Violet Pemberfoot's stomach felt hot and tight and knotted together, but she couldn't figure out why.
"Something you ate," clucked Mrs. Trudeau.
Violet sighed in a way that suggested she was disappointed to be standing next to someone like Mrs. Trudeau, and set down her wine glass. "No. I haven't eaten all day. I'm trying to lose weight, you know," she added, in a confidential sort of way.
Mrs. Trudeau gave her figure a blank, uncomprehending stare. "You look the same to me."
"No, you see, I've lost four pounds, this dress didn’t fit me a year ago.” She didn’t mention the painful half-hour struggle to fit into it earlier in the day, which had involved a frightful amount of jumping, and finally a pleading shout to her teenage daughter, who pretended not to be home.
“Thought your husband liked you curvy,” Mrs. Trudeau put air quotes around ‘curvy’ being the sort who thought it was perfectly silly to rebrand the word ‘fat’ into something that sounded more appealing. “Mine does.”
“Well, he pretended he did for about a year and a half and then I found out he’d been seeing Beakenly’s daughter, you know, the one who wears ribbons and has that big--”
“Don’t say vulgar words in my presence.”
“Anyway, he was dating her, and then had the nerve to tell me my figure was off-putting, as if he’s the hottest thing in the world and-- goodness me, my stomach is hurting again.” Violet kneaded her tummy through the dress’s pink sequins and tried to figure out the cause. “Trudy, darling, are the mushrooms giving you any problems?”
Mrs. Trudeau winced at the abbreviation and, disregarding her friend’s health concerns, brought up a more interesting topic.
“I thought your husband was dating Kaitlyn Eggster.”
“You know how the silly creature is, hopping around how he pleases.”
“We can all relate, of course.”
Both of them fell silent for a few minutes to observe the party. Their friends, children, and husbands filled the room, the children bored in the corner and the husbands chatting up some of the unattached females.
“This is boring,” mused Violet.
“The decor is absolutely terrible,” said Mrs. Trudeau with venom, wishing she’d been allowed to organise the event.
“Don’t be petty. Beatle did the best she could, considering she’s getting married soon. You know how that takes up so much of your time.”
Mrs. Trudeau snorted. “Tell me about it. Did I tell you that when I was planning my wedding, my husband was hitting on Stephanie Pennyfeather?”
“She was just sniffing around, but it was too late, I had my claws into him. Nothing she could do.” Mrs. Trudeau finished with satisfaction.
There was a pause while both of them peered around the room for Stephanie Pennyfeather, and then proceeded to glare at her in mutual disgust.
“I bet she put something in the food to make my tummy hurt.”
“You’re getting ridiculously worked up about this. Once my brain wasn’t feeling quite all right, it was really the most peculiar thing, so I got up and did some laundry and finished Timothee’s science project, and I felt much better. You don’t hear me moping on, do you? To this day, I have no idea what it could be.”
Violet thought about that for a very long time.
“Perhaps you were… thinking?”
“Oh,” said Mrs. Trudeau, not sure how to feel about the idea. “Well. It didn’t feel very nice.”
Georgia Speckles sauntered over in a saucy orange dress she was too old for and a grin that could only be described as raucous. “Well wouldn’t I just like to eat you two up!”
Mrs. Trudeau laughed too loud and cut a look at Violet indicating she wanted to interrogate Georgia about letting her daughter take over the party planning. Violet excused herself and slipped away into the crowd, feeling worn-out.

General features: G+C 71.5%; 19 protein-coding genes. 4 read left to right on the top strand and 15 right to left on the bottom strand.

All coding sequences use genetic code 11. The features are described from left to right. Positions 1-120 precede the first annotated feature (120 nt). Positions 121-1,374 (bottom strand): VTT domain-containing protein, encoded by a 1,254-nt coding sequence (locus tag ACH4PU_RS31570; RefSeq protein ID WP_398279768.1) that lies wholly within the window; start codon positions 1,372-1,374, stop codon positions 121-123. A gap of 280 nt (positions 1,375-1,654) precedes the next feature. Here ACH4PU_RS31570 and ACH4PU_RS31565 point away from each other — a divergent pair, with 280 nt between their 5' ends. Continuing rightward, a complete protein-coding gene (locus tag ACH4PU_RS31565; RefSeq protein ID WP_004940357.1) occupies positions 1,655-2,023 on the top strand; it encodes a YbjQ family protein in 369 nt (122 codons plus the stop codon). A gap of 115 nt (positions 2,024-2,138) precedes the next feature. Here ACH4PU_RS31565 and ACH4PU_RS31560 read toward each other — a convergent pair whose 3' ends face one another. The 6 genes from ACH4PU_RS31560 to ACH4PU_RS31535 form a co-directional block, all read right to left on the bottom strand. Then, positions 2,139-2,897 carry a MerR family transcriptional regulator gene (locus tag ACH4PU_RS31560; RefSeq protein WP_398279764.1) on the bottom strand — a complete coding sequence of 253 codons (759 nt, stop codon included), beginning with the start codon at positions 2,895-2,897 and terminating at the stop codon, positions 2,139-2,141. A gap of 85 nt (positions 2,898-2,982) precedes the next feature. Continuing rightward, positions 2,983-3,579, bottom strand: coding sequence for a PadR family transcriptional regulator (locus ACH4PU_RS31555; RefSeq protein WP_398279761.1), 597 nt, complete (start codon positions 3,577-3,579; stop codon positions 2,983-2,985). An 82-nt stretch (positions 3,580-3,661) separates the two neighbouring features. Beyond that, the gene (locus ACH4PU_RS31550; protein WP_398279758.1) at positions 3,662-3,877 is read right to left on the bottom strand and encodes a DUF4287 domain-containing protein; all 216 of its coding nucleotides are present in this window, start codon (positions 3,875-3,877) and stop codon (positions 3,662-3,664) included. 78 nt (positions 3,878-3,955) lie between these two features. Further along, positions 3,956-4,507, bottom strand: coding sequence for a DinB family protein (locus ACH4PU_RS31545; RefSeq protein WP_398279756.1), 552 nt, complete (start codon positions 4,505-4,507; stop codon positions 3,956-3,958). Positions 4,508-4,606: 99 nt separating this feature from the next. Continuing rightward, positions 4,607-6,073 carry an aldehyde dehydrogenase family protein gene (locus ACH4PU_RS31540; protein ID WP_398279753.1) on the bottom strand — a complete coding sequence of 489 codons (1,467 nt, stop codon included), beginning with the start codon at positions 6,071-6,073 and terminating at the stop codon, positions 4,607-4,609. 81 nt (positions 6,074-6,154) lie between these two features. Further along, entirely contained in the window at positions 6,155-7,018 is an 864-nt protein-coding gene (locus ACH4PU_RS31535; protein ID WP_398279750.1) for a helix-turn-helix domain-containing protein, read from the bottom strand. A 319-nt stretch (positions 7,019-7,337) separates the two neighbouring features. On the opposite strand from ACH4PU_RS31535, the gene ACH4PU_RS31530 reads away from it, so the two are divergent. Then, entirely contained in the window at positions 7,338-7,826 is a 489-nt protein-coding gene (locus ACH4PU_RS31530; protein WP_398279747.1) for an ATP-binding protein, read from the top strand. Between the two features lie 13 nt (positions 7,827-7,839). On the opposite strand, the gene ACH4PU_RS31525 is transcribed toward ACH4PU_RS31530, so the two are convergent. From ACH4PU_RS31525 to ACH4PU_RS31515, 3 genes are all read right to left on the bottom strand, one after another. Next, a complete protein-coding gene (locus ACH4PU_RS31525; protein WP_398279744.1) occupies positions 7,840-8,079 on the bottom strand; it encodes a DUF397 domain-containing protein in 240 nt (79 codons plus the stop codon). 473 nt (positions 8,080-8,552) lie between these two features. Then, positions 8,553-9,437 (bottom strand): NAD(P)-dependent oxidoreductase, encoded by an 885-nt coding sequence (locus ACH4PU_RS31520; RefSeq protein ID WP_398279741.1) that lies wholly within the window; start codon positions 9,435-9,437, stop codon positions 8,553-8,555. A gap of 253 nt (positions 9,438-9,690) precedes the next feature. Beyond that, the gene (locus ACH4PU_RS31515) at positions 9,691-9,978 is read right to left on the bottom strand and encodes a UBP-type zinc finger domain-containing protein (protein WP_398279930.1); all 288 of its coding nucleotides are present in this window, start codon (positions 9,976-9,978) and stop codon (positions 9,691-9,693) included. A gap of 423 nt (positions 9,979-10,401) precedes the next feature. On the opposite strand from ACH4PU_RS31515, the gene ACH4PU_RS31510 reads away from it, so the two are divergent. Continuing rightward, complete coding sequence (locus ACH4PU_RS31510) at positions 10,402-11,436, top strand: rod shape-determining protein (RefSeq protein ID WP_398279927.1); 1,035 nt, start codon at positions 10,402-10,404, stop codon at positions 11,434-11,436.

It wasn’t that she minded Mrs. Trudeau or Georgia or any of her friends, really. They were all uneducated, married, and desperately trying to get their daughters married, just like her, which gave them plenty to talk about. But sometimes Violet would stand there clucking away and wonder vaguely, So this is life, huh? Sometimes she wondered what else she could’ve done, if her own mother hadn’t made getting married seem like the most important thing in the world.
Not that she was having a lot of success on that front.
Waddlewint was sulking in the corner with a glass of something that probably had more than a little alcohol in it. She glanced up as her mother came closer, and her beak instantly shifted into a scowl.
Violet had brought her because she’d wanted Waddlewint to talk to some of the prospective husbands in the area and maybe secure herself an engagement, or at least a mate. Her daughter wasn’t pretty, unfortunately, so it fell on her personality to win her a marriage. But so far, Waddlewint’s personality resembled something like a mouldy curtain.
“What?” Waddlewint transferred her scowl to her drink. “I’m just taking a break. I’ve been VERY SOCIAL all evening.”
“Oh Waddlewint,” Violet sighed, leaning against the wall. Waddlewint stiffened her shoulders to brace for the lecture about the importance of matrimony, but Violet wasn’t in the mood tonight. She was having one of those days where she questioned the importance of husbands, as she watched hers talk to every female in the room except for his wife.
“You read a lot,” Violet said. “What do you know about stomach aches? My tummy is unhappy.”
“Stop saying tummy like you think it makes you sound cute,” Waddlewint said, but she perked up at the chance to discuss some of the things she learned in her science books. “It could be food poisoning, or cramps, or anxiety-- some doctors say that stress can manifest itself in different ways for different individuals. Does your stomach feel knotty and like it’s churning, or is it more of an ache?”
“Not really neither,” said Violet, who hadn’t caught anything of what her daughter had said besides the last sentence, and hoping it didn’t show on her face. “Just… twitching. Like something’s going to happen. Is that a medical thingy?”